The writer Taghred Chandab aims to build bridges between Muslim and non-Muslim communities with her new children's book.
Taghred Chandab is an author with ambitious goals
To the casual observer, Taghred Chandab's book The Perfect Flower Girl is just a cheerful account of two young girls and their involvement in their aunt's wedding.
But the author has loftier goals for her work, as she feels it teaches a message of tolerance and understanding of Muslim culture to its readers.
Chandab used to work as a journalist and radio producer in her homeland of Australia. But being a Muslim of Lebanese descent, she soon became aware of the reputation her community had in the country.
"It was just one PR disaster after another PR disaster for Muslims in Australia," says the 35-year-old, who moved to Dubai in 2009.
"Especially after 9/11, the media was accusing the Lebanese community of isolating itself and being responsible for all this crime.
"As someone who had grown up in this community, I wanted to dispel these myths and offer a true insight into the lives of the Lebanese people."
To counter all this bad publicity she and her colleague Nadia Jamel wrote the book The Glory Garage: Growing up Lebanese Muslim in Australia.
The work was a biographical account of the conflict between the customs of their Middle Eastern-born parents and the liberalism of Australian society. It soon attracted plenty of attention from the media and helped engender a debate about the status of Muslim immigrants in their adopted country.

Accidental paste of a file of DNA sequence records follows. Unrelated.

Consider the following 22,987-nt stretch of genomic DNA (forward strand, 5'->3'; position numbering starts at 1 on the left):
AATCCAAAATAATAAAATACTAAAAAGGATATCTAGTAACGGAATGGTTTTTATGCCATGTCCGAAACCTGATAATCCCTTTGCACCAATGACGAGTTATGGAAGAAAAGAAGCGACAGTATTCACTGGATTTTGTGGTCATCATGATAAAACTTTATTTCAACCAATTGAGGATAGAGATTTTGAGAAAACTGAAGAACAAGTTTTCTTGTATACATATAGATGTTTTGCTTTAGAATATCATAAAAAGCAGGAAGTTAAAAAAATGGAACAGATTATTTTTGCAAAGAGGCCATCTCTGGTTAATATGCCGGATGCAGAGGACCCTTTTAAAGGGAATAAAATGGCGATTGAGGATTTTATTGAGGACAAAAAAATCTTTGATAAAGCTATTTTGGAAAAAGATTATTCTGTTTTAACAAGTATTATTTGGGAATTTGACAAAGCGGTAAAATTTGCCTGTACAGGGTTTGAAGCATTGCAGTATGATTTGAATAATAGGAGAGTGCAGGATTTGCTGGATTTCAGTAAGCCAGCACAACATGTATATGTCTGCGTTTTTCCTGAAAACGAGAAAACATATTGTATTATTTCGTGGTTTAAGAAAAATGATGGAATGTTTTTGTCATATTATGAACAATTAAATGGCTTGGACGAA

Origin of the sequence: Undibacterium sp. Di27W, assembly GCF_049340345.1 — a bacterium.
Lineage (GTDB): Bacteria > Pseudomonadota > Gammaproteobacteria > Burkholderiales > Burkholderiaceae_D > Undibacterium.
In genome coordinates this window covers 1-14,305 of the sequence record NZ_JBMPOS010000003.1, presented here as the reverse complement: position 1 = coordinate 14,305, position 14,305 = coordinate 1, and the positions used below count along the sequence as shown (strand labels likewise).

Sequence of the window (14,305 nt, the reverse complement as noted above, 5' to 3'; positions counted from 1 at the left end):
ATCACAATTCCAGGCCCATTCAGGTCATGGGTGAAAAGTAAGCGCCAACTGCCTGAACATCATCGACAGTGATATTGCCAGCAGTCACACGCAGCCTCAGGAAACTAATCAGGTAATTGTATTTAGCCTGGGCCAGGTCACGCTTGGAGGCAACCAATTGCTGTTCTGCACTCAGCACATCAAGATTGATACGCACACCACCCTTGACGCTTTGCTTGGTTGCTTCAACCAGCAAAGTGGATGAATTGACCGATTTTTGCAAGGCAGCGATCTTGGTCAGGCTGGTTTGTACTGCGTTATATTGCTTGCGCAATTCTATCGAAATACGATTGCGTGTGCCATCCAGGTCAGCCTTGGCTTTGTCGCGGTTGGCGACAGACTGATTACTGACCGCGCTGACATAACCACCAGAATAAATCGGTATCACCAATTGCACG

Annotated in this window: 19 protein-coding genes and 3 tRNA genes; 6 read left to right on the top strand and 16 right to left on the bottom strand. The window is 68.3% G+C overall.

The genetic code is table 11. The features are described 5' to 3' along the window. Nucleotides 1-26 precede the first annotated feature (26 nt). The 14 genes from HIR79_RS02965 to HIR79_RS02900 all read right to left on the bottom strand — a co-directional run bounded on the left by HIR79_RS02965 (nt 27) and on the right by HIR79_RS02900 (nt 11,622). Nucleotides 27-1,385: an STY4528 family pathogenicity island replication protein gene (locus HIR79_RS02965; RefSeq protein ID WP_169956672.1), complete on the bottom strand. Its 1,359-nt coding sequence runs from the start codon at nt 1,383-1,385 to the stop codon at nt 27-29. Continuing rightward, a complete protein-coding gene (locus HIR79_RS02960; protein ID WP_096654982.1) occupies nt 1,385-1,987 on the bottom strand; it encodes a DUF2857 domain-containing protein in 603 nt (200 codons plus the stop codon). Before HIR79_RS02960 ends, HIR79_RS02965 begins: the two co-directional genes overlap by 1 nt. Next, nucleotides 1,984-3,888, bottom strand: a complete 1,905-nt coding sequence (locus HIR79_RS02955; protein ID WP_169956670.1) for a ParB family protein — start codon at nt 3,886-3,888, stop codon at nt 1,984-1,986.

But, as a mum of three young children, Chandab firmly believed that prejudices are formed at an early age. So for her second book, she decided to aim for a younger readership.
"I thought, how can we change the perceptions of Muslims? If we can plant seeds in the minds of children, then they may form views of their own and not have their views dictated to them by the media," she explains. With the help of the illustrator Binny Talib, she wrote The Perfect Flower Girl, which tells the tale of the sisters Aman and Mariam as they prepare to act as flower girls at their aunt Sarah's wedding.
"People started to ask me if I would release a book specifically aimed at children," she says. "I thought about writing a non-fiction work, like my previous one, but then realised that a fiction one would probably have more impact.
"Two of my nieces were flower girls at my brother's wedding, so I thought this would be a good idea for a book as it was something that was positive and bright and about Muslims."
In her book, both Aman and Mariam are somewhat wary and apprehensive about their impending duties on the wedding day. Their continual questioning is used to detail the customs surrounding Muslim weddings.
So readers learn about the food that is served, the clothes that are worn and the rituals surrounding Lebanese nuptials.
But Chandab believed children of other creeds and religions would notice similarities with wedding ceremonies they had attended.
"Weddings are such a colourful, happy, joyful time all around the world, so I hoped people would read my book and see that there is not that much difference between our cultures," she contends.
The book has already been published by Allen & Unwin in Australia, the US and Europe. But now she is seeking a distributor for the Middle East.
In this region, she believes that her book will provide an insight into how Muslims living in other parts of the world assimilate into other cultures. For example, in contrast to the gender segregation of nuptials in the Gulf region, her book reveals that Lebanese-Australian Muslim weddings tend to be mixed.
"For people living in the Muslim world, they don't often understand what is happening to Muslims in other countries. Quite often, they are not exposed to how they live their lives or the negativity that Muslims encounter over there.
"So I really hope my book will educate westerners about Muslim society, but also show Arabs how their brothers and sisters in the West are living," she adds.